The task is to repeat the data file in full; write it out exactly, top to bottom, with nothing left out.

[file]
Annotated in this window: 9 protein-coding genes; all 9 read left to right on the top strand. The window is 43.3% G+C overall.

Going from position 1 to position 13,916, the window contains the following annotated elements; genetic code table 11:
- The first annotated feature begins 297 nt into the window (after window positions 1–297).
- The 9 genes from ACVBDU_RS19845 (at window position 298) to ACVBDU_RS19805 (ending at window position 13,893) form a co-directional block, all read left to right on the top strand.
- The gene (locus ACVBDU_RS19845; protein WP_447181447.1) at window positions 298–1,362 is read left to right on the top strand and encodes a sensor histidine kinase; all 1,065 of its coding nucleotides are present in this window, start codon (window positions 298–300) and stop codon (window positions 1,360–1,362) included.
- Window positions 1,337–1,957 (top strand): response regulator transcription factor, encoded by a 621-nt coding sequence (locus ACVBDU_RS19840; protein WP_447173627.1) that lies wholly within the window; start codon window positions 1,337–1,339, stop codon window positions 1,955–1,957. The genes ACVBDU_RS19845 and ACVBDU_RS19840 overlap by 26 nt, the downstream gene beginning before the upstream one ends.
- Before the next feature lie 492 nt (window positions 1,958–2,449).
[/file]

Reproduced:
Annotated in this window: 9 protein-coding genes; all 9 read left to right on the top strand. The window is 43.3% G+C overall.

Going from position 1 to position 13,916, the window contains the following annotated elements; genetic code table 11:
- The first annotated feature begins 297 nt into the window (after window positions 1–297).
- The 9 genes from ACVBDU_RS19845 (at window position 298) to ACVBDU_RS19805 (ending at window position 13,893) form a co-directional block, all read left to right on the top strand.
- The gene (locus ACVBDU_RS19845; protein WP_447181447.1) at window positions 298–1,362 is read left to right on the top strand and encodes a sensor histidine kinase; all 1,065 of its coding nucleotides are present in this window, start codon (window positions 298–300) and stop codon (window positions 1,360–1,362) included.
- Window positions 1,337–1,957 (top strand): response regulator transcription factor, encoded by a 621-nt coding sequence (locus ACVBDU_RS19840; protein WP_447173627.1) that lies wholly within the window; start codon window positions 1,337–1,339, stop codon window positions 1,955–1,957. The genes ACVBDU_RS19845 and ACVBDU_RS19840 overlap by 26 nt, the downstream gene beginning before the upstream one ends.
- Before the next feature lie 492 nt (window positions 1,958–2,449).